Who the hell is Draco and what did he leave in my driveway?
You know it's not going to be a good day when someone from "60 Minutes" is camped out in your yard waiting to interview you or if someone from The Weather Channel is in your hometown doing live reports.
Both portend really bad things.
There's something for virtually every taste on cable/satellite TV nowadays, from "Honey Boo Boo" to 24/7 cooking competitions to political "news" tweaked to your particular leaning, be it left or right. Admittedly when the idea first came along for round-the-clock weather, some scoffed and predicted an epic fail. Years later, The Weather Channel is a rousing success, so much so that it now is confirming itself with the power to name winter storms.
That's the moniker TWC hung on last week's weather event that left as much as 20 inches in some parts of the state. As for my little corner of Hales Corners, Draco left about three inches of snow and ice on my drive, providing a Friday workout that meant I could scrap my daily trot on the basement treadmill.
I thought I'd heard about this idea over the course of the past couple of weeks--but didn't really believe it until I saw on OnMilwaukee.com column on it over the weekend. A quick internet search turned up a lot of chatter, including one southern columnist's take that all this amounts to is a giant power play by TWC.
Remember, this isn't the National Weather Service handing out the names. Its The Weather Channel trying to brand an event and to attach it's will to it. Mention Draco, reference TWC. A free plug every time.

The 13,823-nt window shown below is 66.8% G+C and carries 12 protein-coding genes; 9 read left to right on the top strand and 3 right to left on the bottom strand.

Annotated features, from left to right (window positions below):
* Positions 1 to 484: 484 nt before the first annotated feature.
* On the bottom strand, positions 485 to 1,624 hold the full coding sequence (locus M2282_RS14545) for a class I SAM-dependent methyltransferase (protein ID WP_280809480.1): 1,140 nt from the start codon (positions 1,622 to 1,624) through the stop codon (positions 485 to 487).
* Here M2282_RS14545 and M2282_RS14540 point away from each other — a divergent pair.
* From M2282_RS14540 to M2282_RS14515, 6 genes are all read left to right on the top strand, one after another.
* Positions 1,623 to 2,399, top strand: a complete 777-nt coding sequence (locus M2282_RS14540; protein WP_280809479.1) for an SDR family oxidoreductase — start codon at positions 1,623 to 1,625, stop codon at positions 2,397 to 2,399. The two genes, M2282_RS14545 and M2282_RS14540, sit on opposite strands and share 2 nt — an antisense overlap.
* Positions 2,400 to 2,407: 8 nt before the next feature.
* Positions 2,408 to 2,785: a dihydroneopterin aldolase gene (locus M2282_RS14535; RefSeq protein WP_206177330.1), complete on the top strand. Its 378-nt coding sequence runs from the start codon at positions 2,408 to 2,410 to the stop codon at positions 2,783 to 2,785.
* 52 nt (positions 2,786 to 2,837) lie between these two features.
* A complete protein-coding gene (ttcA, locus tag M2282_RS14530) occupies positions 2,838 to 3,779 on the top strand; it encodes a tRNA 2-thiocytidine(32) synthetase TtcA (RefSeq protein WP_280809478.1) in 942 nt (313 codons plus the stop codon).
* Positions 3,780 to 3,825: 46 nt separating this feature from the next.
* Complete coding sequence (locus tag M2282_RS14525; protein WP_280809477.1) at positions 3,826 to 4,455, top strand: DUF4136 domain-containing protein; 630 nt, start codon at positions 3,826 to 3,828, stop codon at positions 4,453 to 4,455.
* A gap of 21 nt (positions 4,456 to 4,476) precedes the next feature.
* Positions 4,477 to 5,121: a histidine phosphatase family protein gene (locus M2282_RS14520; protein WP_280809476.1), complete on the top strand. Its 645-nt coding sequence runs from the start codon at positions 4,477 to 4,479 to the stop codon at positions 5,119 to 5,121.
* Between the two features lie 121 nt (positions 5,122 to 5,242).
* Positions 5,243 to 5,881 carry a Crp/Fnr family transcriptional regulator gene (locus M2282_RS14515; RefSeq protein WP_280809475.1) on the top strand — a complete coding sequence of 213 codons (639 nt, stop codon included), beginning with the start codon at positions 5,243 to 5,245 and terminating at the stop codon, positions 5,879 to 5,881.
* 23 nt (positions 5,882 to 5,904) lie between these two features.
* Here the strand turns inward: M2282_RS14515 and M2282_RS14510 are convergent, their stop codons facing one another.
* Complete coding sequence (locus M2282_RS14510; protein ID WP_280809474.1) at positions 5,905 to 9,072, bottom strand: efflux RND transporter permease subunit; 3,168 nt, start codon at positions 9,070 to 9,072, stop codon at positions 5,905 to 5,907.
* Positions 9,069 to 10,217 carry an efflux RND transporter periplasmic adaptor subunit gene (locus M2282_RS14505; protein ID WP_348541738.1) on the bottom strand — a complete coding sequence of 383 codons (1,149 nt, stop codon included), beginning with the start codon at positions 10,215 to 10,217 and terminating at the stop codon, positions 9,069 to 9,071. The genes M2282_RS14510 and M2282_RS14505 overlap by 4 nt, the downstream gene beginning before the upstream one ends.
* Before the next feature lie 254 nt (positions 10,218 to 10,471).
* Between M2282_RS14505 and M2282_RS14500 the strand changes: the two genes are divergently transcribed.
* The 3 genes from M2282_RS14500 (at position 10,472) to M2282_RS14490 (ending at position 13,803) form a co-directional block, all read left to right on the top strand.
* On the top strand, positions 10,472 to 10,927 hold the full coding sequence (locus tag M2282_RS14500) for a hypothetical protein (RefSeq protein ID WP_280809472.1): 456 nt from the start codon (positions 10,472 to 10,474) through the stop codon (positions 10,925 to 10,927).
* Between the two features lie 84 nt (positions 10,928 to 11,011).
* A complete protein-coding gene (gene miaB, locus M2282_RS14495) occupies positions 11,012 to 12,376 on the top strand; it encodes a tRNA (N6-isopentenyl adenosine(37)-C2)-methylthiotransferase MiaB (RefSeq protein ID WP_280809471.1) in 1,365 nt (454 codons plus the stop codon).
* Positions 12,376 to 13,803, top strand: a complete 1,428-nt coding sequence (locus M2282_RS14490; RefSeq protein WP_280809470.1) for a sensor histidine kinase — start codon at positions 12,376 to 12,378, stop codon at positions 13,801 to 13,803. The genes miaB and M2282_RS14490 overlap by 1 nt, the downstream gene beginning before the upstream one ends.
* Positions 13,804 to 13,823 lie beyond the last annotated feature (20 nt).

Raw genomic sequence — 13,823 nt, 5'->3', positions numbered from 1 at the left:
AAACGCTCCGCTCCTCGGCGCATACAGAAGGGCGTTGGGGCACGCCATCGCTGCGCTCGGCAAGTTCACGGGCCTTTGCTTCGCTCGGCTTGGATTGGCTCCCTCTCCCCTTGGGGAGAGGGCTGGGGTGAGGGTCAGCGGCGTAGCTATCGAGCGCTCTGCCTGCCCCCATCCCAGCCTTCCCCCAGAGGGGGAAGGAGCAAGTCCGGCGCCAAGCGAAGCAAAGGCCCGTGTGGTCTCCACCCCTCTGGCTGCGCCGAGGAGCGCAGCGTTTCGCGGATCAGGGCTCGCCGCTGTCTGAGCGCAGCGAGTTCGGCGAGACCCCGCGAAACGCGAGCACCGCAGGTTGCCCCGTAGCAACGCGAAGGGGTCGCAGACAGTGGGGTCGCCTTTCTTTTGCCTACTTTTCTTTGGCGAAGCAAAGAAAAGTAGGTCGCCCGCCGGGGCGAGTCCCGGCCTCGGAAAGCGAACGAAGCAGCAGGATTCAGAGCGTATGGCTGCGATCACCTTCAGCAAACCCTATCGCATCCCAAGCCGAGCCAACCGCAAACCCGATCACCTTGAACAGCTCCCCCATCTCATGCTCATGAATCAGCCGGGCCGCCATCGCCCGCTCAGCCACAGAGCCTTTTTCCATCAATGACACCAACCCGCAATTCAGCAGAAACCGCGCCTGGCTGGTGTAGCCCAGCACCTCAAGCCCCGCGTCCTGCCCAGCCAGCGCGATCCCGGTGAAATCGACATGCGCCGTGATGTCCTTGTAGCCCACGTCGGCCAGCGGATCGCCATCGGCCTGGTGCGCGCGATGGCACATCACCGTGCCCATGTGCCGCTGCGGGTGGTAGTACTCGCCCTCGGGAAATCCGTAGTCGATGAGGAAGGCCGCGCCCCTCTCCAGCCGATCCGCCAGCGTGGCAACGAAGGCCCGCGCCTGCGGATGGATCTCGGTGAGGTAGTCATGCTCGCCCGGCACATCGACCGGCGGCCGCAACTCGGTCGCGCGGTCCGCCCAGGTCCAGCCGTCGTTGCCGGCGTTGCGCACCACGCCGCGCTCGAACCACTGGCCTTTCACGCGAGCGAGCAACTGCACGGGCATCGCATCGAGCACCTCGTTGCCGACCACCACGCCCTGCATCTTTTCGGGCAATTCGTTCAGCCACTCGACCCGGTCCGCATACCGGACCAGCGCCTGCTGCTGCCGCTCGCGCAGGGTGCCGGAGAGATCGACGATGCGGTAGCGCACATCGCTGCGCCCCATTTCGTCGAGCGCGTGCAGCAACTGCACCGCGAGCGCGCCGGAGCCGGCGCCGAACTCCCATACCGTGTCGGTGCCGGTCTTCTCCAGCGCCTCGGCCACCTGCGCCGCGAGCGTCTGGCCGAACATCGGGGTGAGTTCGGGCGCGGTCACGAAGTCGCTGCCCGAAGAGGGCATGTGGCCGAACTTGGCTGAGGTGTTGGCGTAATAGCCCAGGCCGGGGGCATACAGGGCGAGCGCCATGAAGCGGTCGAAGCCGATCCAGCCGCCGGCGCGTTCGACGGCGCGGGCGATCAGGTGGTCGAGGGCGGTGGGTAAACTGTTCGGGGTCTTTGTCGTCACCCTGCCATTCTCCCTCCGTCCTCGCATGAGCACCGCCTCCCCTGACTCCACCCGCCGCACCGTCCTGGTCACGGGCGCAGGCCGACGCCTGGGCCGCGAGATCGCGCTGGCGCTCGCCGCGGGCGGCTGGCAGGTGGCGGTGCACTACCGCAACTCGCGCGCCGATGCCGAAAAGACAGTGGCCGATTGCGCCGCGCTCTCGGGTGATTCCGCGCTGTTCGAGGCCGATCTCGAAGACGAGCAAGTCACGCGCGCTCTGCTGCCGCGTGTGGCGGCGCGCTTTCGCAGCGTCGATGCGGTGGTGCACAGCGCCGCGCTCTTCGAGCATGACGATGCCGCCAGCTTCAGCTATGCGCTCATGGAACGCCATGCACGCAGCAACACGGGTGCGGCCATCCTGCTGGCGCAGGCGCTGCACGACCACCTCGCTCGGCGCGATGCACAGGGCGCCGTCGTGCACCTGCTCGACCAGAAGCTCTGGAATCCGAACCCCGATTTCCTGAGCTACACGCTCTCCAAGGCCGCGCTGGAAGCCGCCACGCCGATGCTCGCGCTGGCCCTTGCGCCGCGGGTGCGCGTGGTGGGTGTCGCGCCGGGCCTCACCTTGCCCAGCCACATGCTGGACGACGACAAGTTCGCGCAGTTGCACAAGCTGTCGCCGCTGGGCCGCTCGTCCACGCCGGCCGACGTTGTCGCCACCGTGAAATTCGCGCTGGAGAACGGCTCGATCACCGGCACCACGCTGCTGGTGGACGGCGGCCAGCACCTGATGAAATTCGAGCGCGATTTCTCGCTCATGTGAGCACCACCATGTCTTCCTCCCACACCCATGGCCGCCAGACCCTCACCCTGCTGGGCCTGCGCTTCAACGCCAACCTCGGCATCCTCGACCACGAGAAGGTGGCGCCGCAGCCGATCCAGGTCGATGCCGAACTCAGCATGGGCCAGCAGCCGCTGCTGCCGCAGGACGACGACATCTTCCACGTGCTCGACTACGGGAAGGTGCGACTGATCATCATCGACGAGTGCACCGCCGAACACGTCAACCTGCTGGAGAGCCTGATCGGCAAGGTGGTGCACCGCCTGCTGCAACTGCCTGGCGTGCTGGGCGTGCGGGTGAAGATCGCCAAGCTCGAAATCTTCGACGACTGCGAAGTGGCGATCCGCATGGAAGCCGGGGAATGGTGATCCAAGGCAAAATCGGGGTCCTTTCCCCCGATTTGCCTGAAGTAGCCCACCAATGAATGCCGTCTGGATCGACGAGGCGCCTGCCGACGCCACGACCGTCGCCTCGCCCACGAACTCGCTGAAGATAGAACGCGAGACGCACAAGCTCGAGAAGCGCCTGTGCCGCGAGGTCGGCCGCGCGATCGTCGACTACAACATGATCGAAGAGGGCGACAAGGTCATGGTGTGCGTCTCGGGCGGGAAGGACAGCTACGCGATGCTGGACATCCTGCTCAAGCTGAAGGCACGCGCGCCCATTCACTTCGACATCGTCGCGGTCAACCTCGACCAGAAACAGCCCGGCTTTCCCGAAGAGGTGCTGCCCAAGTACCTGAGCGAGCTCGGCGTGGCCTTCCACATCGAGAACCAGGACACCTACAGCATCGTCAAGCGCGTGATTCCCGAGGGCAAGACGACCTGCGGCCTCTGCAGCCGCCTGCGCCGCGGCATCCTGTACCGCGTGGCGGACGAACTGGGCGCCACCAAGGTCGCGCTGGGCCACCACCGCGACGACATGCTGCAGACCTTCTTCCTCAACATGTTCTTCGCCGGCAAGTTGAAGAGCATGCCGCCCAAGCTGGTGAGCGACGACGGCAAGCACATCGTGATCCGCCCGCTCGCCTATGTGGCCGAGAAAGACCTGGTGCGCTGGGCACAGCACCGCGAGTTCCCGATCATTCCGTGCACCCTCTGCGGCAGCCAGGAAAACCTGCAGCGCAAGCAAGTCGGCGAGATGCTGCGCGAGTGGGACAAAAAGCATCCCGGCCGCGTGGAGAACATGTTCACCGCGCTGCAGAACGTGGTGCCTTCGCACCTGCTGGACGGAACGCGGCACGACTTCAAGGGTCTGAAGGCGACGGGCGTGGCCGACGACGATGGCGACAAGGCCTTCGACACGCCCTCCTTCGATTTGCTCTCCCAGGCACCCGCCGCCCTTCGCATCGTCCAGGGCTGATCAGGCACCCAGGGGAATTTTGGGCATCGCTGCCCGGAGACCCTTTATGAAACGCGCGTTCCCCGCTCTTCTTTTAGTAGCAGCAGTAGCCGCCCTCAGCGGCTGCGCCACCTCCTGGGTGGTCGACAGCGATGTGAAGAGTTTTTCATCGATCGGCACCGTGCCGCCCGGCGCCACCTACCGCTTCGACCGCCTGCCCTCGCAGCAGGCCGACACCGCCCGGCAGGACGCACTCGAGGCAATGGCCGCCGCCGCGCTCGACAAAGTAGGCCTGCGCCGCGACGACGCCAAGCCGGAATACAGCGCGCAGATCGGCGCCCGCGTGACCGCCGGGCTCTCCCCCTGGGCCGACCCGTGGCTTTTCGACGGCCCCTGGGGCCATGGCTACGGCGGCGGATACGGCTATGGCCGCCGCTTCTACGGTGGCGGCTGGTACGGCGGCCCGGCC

It's easy to see why the electronic media obsess on storms--they're in the moment, they're telegenic and they're admittedly easy to cover. Warnings save lives, and can't be issued in the newspaper. Same for closings. And, for all the grousing you do about the wall-to-wall coverage, admit it: you watch and listen. Until you stop, the excess won't end.
Admit it, it's fun sitting in your warm, cozy kitchen watching others slip, slide and cope, to see red-nosed TV reporters trying to find new ways to tell the same old wintry story (cue the snow pile). The only real crime is that other news, that which has nothing to do with flakes and ice, goes away for a day. The world doesn't stop spinning just because of a few inches of snow, but one might think so by the way we obsessively cover every flake.
And it's no crime to name a blizzard, either. It's just a power play by a media giant that sees dollar signs every time a panhandle hook or Alberta clipper spins it's way across the country and an unnatural chance to attach itself to something that happens naturally--and frequently--in these parts.